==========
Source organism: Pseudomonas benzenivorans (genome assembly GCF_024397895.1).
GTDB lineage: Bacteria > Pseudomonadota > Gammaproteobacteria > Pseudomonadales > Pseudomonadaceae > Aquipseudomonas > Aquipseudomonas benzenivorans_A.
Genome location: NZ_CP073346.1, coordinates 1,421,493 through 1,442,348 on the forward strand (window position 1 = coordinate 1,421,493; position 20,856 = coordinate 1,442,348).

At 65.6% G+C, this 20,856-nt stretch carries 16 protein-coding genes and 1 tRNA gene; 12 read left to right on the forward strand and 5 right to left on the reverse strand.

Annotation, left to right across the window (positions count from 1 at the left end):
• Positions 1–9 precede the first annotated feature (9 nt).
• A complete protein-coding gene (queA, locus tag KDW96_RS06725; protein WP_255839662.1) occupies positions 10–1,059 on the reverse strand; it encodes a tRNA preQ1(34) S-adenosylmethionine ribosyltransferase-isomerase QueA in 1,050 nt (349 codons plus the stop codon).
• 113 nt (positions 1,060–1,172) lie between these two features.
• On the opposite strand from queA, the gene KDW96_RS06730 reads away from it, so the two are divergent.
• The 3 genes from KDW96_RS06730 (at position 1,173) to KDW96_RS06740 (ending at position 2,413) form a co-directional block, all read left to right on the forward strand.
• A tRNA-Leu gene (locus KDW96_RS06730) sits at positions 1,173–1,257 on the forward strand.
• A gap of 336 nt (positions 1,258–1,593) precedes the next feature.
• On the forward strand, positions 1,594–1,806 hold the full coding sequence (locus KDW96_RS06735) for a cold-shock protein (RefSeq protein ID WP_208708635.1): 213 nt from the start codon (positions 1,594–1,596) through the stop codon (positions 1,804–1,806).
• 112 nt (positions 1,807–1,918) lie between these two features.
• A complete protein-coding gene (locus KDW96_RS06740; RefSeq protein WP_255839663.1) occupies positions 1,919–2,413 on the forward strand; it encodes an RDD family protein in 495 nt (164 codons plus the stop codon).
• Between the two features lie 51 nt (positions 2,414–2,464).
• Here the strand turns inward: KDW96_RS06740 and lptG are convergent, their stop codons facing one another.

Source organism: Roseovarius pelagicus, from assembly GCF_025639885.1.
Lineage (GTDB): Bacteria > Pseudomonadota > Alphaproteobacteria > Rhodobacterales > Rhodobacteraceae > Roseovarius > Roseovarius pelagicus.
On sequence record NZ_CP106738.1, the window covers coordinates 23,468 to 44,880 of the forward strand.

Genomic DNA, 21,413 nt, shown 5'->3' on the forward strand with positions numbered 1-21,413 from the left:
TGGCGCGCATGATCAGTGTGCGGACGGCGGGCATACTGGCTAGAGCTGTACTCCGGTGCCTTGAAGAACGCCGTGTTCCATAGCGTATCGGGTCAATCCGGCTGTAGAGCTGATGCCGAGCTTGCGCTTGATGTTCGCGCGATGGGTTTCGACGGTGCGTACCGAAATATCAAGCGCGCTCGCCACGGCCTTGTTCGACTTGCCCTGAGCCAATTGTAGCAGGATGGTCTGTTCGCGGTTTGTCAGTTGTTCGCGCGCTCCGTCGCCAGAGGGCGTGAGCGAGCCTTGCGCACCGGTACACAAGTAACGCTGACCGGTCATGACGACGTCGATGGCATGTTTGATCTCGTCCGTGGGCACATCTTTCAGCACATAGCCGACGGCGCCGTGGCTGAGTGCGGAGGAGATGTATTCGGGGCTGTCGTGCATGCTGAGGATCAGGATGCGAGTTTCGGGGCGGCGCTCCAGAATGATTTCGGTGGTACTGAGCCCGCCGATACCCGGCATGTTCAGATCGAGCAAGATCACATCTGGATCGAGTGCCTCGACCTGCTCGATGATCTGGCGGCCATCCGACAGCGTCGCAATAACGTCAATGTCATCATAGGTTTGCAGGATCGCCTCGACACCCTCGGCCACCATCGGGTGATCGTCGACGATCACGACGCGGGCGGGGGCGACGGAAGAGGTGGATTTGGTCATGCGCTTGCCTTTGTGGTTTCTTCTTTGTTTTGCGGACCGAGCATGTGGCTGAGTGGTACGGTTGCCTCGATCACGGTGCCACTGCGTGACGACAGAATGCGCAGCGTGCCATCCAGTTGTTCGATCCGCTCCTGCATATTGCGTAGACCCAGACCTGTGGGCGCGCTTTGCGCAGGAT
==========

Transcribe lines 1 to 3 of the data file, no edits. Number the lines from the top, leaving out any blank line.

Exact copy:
Source organism: Pseudomonas benzenivorans (genome assembly GCF_024397895.1).
GTDB lineage: Bacteria > Pseudomonadota > Gammaproteobacteria > Pseudomonadales > Pseudomonadaceae > Aquipseudomonas > Aquipseudomonas benzenivorans_A.
Genome location: NZ_CP073346.1, coordinates 1,421,493 through 1,442,348 on the forward strand (window position 1 = coordinate 1,421,493; position 20,856 = coordinate 1,442,348).